A Report on a Naikan Conference in Japan

This blog post will be of special interest to those who are Naikan Practitioners. With thanks to Clark Chilson.

 From July 7 to 9, 2017, I attended a joint conference of the Japan Naikan Association (JNA) and the Japan Naikan Medical Association (JNMA) held in Okayama Prefecture, Japan. It was the 40th general conference for the JNA and the 20th for the JNMA. The theme of the conference was “Finding New Ways to Develop and Spread Naikan.” There were about 150 people present, most of whom were medical professionals, psychotherapists, scholars of Naikan, or directors of Naikan Training Centers.

 

The conference started on a Friday night with a panel on establishing a certificate in Naikan for healthcare professionals. The panelists consisted of two psychiatrists, a psychologist, and a Naikan scholar. The panel presentations were followed by a general discussion on the importance of creating a certificate, the problem in Naikan of “transference” (in the psychoanalytical sense of the term), and what training should be required to certify healthcare professionals in Naikan.

The creation of a certificate program is an important development because the founder of Naikan, Yoshimoto Ishin, was skeptical about professionalizing the practice. Accordingly, many Japanese Naikan advocates were reluctant to create certificate programs. But I suspect that support for the creation of certificate programs has increased because certain professional medical boards have recently expressed concern over the use of Naikan by people who are not properly trained in it and because there are now numerous people using something they call Naikan that is different from the traditional Naikan of Yoshimoto.

During the next two days of the conference there were over 25 academic presentations on Naikan. These included studies on the use of Naikan in hospitals as part of programs to treat alcohol use disorders and eating disorders. There were also presentations on Naikan for corporate training, Naikan at hospitals in China, Naikan as it relates to human relations, and Naikan in the context of Buddhist thought and practice.

After I gave a presentation at the conference on how Naikan relates to Buddhist meditation, I met psychologists who were using Naikan in combination with mindfulness. Among these were Dr. Chieko Fujisaki (a psychologist with a medical degree) and Professor Miho Takahashi (University of Tokyo) who has published a study comparing Naikan and mindfulness.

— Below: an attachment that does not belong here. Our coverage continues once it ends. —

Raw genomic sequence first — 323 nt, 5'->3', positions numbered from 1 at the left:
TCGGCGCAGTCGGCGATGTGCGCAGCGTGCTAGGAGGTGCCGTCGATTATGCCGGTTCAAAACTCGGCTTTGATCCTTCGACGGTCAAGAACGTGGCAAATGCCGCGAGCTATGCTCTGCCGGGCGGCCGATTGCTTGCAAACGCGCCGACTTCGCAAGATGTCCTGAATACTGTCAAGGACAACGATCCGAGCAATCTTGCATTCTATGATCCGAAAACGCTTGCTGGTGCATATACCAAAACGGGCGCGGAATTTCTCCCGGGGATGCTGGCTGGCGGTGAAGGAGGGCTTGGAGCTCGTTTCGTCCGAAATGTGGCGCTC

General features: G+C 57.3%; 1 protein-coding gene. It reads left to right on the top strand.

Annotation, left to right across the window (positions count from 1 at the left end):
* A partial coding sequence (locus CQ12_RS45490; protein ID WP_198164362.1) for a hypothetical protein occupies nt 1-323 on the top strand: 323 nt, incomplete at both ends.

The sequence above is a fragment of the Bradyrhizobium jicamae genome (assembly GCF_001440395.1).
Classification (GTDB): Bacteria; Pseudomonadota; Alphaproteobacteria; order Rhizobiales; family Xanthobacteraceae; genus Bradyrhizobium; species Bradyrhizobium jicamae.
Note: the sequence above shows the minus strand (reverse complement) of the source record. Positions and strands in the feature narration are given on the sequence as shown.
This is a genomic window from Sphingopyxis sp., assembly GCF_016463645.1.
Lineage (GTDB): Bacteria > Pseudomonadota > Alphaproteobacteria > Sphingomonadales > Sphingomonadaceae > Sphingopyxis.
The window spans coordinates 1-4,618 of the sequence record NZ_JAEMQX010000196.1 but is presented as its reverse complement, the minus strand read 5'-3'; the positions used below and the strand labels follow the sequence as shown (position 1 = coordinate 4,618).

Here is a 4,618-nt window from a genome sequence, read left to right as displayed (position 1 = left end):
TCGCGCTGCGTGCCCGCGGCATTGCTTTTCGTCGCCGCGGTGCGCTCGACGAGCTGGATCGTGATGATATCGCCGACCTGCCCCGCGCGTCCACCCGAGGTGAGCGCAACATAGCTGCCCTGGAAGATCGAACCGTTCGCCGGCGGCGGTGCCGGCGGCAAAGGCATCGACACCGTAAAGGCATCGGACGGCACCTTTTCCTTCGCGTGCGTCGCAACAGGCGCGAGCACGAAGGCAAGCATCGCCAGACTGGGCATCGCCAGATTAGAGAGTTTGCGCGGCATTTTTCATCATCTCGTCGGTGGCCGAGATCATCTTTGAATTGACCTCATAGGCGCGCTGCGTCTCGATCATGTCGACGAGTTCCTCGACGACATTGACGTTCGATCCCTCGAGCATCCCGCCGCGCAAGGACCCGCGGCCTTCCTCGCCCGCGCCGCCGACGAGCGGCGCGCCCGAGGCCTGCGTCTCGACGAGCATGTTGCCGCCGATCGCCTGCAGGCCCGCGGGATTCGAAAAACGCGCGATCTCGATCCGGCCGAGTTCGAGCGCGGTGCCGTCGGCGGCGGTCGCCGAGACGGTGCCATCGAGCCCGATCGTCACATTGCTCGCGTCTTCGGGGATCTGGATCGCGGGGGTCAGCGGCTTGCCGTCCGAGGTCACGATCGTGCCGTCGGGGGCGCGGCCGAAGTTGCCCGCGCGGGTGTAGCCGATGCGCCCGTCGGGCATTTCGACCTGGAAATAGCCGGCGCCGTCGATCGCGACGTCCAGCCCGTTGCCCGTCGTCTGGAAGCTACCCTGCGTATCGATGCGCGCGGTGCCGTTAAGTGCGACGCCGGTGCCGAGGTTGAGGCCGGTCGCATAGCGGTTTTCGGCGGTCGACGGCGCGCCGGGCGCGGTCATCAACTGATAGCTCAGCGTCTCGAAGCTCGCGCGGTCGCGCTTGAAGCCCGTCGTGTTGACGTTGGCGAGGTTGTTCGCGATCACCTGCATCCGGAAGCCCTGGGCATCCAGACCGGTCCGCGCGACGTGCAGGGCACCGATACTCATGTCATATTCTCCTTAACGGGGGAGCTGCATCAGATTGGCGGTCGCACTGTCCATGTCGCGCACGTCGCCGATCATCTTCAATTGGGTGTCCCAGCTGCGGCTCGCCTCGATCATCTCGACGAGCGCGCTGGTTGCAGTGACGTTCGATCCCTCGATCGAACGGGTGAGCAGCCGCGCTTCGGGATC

I was also able to speak with a nurse named Daisuke Taniguchi who works at a mental hospital in Kyushu. When I met Mr. Taniguchi in the summer of 2016 we spoke about mindfulness as a possible way of preparing patients to do daily Naikan. In October 2016 he began a study in which he led patients in about 10 minutes of mindful breathing before having them do Naikan.   While some patients reported that inclusion of mindfulness led to an increase in distracting thoughts and to irritability, a much greater percentage gave a positive response. Some reported that it helped them get into Naikan quicker, that they had fewer distracting thoughts, that they felt more relaxed, and that their memories were more vivid when doing the mindfulness breathing before starting 30 minutes of Naikan.

An overall impression I got from the conference is that younger Naikan practitioners were finding new ways to offer Naikan. Notable among this new generation of practitioners are Toshiyuki Hashimoto and Shin’ya Nukui, who together recently revived “The Association for Self-Discovery” (Jiko Hakken no Kai), which promotes Naikan, primarily as a self-cultivation practice. They have a website that publishes information about Naikan activities in Japan and articles by Naikan practitioners on their understandings of and experiences with Naikan.

The first generation of Naikan advocates in attendance at the conference included Dr. Takahiro Takemoto and Professor Yoshihiko Miki, who together co-founded the Japan Naikan Association in 1978. Also present were longtime scholars of Naikan such as Nobuo Tatsumi and Kayoko Murase. Among them I noticed no dissatisfaction with finding new ways to offer Naikan.  I thus suspect that over the next ten years Naikan practitioners will formulate diverse and creative ways for engaging people in Naikan.    Clark Chilson